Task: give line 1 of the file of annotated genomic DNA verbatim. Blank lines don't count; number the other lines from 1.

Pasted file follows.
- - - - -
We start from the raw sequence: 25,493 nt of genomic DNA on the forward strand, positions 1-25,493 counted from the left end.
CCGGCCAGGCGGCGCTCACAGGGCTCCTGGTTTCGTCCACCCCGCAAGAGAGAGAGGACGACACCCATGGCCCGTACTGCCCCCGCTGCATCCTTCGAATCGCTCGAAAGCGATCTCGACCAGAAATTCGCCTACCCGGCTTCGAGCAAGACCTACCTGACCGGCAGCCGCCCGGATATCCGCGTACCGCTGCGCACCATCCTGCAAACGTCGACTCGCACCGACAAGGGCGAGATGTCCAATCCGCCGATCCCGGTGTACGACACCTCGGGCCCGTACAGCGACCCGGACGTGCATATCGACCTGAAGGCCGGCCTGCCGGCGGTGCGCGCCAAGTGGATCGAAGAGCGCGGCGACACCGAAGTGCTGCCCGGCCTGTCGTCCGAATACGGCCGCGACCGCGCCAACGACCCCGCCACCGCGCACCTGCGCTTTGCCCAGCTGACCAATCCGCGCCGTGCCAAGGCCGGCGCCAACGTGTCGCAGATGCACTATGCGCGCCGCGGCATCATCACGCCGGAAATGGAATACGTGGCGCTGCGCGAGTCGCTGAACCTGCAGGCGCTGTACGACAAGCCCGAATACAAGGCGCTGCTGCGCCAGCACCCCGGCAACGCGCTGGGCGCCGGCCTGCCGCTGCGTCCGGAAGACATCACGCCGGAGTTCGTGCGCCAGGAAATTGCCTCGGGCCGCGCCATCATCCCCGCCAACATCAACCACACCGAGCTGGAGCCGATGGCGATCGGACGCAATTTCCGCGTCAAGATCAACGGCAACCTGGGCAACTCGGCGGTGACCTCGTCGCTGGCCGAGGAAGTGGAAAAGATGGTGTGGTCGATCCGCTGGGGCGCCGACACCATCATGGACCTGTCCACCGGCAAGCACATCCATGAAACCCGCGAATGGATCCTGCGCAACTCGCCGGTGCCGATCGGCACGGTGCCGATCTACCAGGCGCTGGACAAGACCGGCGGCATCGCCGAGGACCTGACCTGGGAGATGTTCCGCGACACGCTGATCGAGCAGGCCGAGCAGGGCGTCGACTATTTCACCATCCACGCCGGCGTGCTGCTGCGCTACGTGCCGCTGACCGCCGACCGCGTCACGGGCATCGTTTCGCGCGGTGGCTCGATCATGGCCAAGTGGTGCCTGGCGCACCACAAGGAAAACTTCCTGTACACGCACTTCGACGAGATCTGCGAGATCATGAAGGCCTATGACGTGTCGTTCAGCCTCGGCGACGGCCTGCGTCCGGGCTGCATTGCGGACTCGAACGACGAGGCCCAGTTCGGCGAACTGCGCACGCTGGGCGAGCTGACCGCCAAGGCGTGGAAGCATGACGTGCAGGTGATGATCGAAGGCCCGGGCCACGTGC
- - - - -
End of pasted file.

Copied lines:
We start from the raw sequence: 25,493 nt of genomic DNA on the forward strand, positions 1-25,493 counted from the left end.